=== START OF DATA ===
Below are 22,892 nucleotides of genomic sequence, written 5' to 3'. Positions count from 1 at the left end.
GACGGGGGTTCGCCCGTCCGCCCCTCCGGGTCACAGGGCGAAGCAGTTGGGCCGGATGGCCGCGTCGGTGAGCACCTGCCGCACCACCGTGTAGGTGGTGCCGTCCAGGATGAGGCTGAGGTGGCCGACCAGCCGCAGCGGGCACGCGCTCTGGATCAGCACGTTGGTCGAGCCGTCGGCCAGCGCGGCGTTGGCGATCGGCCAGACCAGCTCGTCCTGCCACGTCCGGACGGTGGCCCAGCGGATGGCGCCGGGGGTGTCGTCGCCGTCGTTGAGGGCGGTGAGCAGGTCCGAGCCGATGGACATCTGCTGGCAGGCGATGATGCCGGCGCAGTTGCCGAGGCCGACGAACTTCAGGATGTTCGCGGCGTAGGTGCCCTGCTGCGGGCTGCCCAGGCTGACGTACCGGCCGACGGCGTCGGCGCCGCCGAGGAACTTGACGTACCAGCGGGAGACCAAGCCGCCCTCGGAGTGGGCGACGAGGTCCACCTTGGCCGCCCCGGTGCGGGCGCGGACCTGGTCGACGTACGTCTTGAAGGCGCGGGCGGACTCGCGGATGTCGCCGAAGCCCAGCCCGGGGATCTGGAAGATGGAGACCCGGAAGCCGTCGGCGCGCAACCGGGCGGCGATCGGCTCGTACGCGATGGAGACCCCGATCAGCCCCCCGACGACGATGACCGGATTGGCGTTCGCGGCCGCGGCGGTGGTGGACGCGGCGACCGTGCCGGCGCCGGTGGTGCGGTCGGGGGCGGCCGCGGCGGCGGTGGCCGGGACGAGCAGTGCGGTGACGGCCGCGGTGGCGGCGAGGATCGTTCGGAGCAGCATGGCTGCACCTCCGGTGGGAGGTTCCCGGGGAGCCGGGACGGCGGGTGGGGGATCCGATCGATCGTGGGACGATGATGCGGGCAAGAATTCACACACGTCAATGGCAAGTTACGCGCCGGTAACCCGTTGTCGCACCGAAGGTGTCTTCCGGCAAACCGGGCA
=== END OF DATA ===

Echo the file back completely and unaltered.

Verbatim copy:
Below are 22,892 nucleotides of genomic sequence, written 5' to 3'. Positions count from 1 at the left end.
GACGGGGGTTCGCCCGTCCGCCCCTCCGGGTCACAGGGCGAAGCAGTTGGGCCGGATGGCCGCGTCGGTGAGCACCTGCCGCACCACCGTGTAGGTGGTGCCGTCCAGGATGAGGCTGAGGTGGCCGACCAGCCGCAGCGGGCACGCGCTCTGGATCAGCACGTTGGTCGAGCCGTCGGCCAGCGCGGCGTTGGCGATCGGCCAGACCAGCTCGTCCTGCCACGTCCGGACGGTGGCCCAGCGGATGGCGCCGGGGGTGTCGTCGCCGTCGTTGAGGGCGGTGAGCAGGTCCGAGCCGATGGACATCTGCTGGCAGGCGATGATGCCGGCGCAGTTGCCGAGGCCGACGAACTTCAGGATGTTCGCGGCGTAGGTGCCCTGCTGCGGGCTGCCCAGGCTGACGTACCGGCCGACGGCGTCGGCGCCGCCGAGGAACTTGACGTACCAGCGGGAGACCAAGCCGCCCTCGGAGTGGGCGACGAGGTCCACCTTGGCCGCCCCGGTGCGGGCGCGGACCTGGTCGACGTACGTCTTGAAGGCGCGGGCGGACTCGCGGATGTCGCCGAAGCCCAGCCCGGGGATCTGGAAGATGGAGACCCGGAAGCCGTCGGCGCGCAACCGGGCGGCGATCGGCTCGTACGCGATGGAGACCCCGATCAGCCCCCCGACGACGATGACCGGATTGGCGTTCGCGGCCGCGGCGGTGGTGGACGCGGCGACCGTGCCGGCGCCGGTGGTGCGGTCGGGGGCGGCCGCGGCGGCGGTGGCCGGGACGAGCAGTGCGGTGACGGCCGCGGTGGCGGCGAGGATCGTTCGGAGCAGCATGGCTGCACCTCCGGTGGGAGGTTCCCGGGGAGCCGGGACGGCGGGTGGGGGATCCGATCGATCGTGGGACGATGATGCGGGCAAGAATTCACACACGTCAATGGCAAGTTACGCGCCGGTAACCCGTTGTCGCACCGAAGGTGTCTTCCGGCAAACCGGGCA